The state of Kangguo 康國, also called Xiwanjin 悉萬斤, Samojian 薩末鞬 or 颯秣建, was located in the region Samarkand in modern Uzbekistan, a land formerly known as Soghdia or Soghdiana, in Chinese Sute 粟特, and formerly dominated by a tribe called Kangju 康居. Tradition says that the capital city, Saludi 阿祿迪, was founded by one of the Nine Tribes from Zhaowu (Zhaowu jiuxing 昭武九姓). It was located at the banks of River Sabao 薩寶水. A large part of the population was not sedentary. Kangguo was the most important one among the states in the Soghdiana.
The Soghdia around 600 CE. Based on Tan Qixiang 譚其驤, ed. (1995), Zhongguo lishi ditu ji 中國歷史地圖集, Vol. 5, Sui, Tang, Wudai Shiguo shiqi 隋唐五代十國時期 (Beijing: Zhongguo ditu chubanshe, 1996).
Chinese sources describe the people of Kangguo as of Indo-European appearance (deep eye-sockets, high noses, "hairy"). They were traders and famous for their musical performances. The reigning family bore the name Wen 溫, and were Tokharians. The prevailing local religions were Buddhism and Zoroastrianism (xianjiao 襖教). The land of Kangguo was fertile and rich, and thus able to export agrarian produce and horses, etc. Dances and music from Kangguo were so popular at the Chinese court that the Music Office introduced the "music of the nine tribes" (jiubu yue 九部樂) and "dances of the ten tribes" (shubu ji 十部伎) as part of the standard modes of performance.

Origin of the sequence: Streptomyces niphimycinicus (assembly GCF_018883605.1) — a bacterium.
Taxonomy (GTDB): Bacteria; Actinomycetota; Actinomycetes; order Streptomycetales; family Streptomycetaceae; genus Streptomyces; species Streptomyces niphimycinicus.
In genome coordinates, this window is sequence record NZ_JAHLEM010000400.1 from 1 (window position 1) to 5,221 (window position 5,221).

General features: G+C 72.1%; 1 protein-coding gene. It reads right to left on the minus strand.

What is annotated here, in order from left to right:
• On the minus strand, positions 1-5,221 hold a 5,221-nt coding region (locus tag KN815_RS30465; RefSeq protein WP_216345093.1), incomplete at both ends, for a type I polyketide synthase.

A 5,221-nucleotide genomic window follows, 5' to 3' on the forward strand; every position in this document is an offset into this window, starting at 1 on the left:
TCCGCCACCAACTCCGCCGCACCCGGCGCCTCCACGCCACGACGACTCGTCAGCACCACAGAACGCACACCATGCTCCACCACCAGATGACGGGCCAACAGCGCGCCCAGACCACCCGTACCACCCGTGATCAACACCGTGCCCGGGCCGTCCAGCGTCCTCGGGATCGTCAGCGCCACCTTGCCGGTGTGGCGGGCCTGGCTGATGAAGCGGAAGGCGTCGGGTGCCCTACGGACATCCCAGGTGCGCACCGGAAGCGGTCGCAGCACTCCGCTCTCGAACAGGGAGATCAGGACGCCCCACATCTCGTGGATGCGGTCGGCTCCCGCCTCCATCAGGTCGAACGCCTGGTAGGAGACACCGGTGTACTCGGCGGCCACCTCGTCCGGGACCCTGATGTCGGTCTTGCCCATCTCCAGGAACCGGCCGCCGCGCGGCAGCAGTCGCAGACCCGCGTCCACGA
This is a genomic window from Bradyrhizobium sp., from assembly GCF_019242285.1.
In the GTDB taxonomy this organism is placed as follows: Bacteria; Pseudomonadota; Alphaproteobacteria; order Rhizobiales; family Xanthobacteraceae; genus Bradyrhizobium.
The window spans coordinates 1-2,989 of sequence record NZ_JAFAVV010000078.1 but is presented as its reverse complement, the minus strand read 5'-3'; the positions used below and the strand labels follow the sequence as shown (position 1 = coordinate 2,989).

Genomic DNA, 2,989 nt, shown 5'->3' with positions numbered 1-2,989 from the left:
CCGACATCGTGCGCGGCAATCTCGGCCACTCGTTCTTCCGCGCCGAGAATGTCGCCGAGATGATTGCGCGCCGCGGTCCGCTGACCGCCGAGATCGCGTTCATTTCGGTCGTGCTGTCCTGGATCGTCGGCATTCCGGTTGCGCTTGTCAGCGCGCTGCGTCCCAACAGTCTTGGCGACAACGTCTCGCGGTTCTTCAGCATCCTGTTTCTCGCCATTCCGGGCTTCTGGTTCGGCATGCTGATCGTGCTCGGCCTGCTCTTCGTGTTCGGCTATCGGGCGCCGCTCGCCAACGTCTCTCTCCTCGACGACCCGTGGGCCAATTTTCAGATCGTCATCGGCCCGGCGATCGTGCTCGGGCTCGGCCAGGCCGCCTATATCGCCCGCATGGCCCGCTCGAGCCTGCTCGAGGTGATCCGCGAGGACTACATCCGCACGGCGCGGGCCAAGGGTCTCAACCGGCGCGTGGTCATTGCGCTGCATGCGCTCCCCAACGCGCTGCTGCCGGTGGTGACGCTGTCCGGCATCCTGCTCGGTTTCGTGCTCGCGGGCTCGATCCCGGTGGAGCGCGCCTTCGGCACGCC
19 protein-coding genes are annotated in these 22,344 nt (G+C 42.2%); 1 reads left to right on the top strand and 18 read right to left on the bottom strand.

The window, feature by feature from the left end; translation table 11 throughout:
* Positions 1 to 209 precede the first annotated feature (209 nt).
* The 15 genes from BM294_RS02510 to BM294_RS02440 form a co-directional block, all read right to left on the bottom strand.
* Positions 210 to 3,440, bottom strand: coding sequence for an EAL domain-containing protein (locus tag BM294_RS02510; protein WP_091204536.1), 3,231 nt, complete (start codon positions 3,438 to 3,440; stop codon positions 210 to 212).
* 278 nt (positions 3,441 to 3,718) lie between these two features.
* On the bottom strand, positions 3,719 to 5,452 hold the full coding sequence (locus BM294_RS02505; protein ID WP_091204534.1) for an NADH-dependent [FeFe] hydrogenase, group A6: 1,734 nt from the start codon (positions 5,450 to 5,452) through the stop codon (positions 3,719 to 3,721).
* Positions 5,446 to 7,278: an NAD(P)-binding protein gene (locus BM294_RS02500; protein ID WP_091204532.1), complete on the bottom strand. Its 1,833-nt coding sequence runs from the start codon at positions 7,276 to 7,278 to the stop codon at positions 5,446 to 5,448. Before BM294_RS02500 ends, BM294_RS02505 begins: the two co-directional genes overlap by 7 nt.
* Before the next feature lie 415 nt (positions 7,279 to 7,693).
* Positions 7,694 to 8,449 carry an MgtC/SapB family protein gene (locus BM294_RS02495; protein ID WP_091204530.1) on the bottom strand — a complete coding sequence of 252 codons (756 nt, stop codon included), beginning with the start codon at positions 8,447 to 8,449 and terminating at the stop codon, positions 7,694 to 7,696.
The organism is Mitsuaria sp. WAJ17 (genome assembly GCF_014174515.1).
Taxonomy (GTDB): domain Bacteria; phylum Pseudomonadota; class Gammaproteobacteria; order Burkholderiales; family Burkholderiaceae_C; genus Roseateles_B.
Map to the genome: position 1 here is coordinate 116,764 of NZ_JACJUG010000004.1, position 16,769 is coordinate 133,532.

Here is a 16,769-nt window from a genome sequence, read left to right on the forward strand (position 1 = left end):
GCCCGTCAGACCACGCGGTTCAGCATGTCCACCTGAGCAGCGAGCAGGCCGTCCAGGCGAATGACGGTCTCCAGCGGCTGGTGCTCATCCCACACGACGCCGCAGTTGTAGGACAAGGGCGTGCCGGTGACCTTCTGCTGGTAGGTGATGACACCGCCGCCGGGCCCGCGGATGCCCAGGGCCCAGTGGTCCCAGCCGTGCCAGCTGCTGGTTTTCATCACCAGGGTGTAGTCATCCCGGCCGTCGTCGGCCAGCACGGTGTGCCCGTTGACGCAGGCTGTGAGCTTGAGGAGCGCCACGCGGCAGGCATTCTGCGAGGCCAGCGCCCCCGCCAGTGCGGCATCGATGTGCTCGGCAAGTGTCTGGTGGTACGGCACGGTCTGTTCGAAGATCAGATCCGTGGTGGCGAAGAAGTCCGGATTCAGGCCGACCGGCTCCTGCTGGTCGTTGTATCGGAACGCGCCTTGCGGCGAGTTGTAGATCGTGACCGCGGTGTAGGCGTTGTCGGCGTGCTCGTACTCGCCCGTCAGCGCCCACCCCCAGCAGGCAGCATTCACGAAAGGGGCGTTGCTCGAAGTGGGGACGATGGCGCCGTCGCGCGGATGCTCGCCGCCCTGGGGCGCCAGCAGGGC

During the Sui period 隋 (581-618), Kangguo sent tributes to the Chinese court. Emperor Gaozong 唐高宗 (r. 649-683) of the Tang dynasty 唐 (618-907) transformed the land into the area command (dudufu 都督府) of Kangju. In the 8th century the region was conquered by Muslim invaders.